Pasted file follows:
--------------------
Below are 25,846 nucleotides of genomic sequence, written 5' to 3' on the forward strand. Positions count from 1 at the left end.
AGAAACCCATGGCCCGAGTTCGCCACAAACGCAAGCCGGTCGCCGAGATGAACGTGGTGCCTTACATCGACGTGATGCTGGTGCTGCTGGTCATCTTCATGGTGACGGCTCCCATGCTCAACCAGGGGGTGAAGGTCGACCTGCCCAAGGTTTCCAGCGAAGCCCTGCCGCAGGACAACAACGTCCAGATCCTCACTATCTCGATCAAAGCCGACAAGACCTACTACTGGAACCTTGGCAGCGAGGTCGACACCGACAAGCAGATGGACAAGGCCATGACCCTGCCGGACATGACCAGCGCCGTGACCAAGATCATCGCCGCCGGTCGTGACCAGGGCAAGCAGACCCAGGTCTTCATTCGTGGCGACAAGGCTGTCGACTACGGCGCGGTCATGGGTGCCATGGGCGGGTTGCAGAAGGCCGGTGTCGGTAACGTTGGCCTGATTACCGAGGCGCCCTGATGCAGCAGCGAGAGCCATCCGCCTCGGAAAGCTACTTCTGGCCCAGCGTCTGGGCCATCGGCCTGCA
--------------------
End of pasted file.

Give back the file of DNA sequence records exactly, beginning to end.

Below are 25,846 nucleotides of genomic sequence, written 5' to 3' on the forward strand. Positions count from 1 at the left end.
AGAAACCCATGGCCCGAGTTCGCCACAAACGCAAGCCGGTCGCCGAGATGAACGTGGTGCCTTACATCGACGTGATGCTGGTGCTGCTGGTCATCTTCATGGTGACGGCTCCCATGCTCAACCAGGGGGTGAAGGTCGACCTGCCCAAGGTTTCCAGCGAAGCCCTGCCGCAGGACAACAACGTCCAGATCCTCACTATCTCGATCAAAGCCGACAAGACCTACTACTGGAACCTTGGCAGCGAGGTCGACACCGACAAGCAGATGGACAAGGCCATGACCCTGCCGGACATGACCAGCGCCGTGACCAAGATCATCGCCGCCGGTCGTGACCAGGGCAAGCAGACCCAGGTCTTCATTCGTGGCGACAAGGCTGTCGACTACGGCGCGGTCATGGGTGCCATGGGCGGGTTGCAGAAGGCCGGTGTCGGTAACGTTGGCCTGATTACCGAGGCGCCCTGATGCAGCAGCGAGAGCCATCCGCCTCGGAAAGCTACTTCTGGCCCAGCGTCTGGGCCATCGGCCTGCA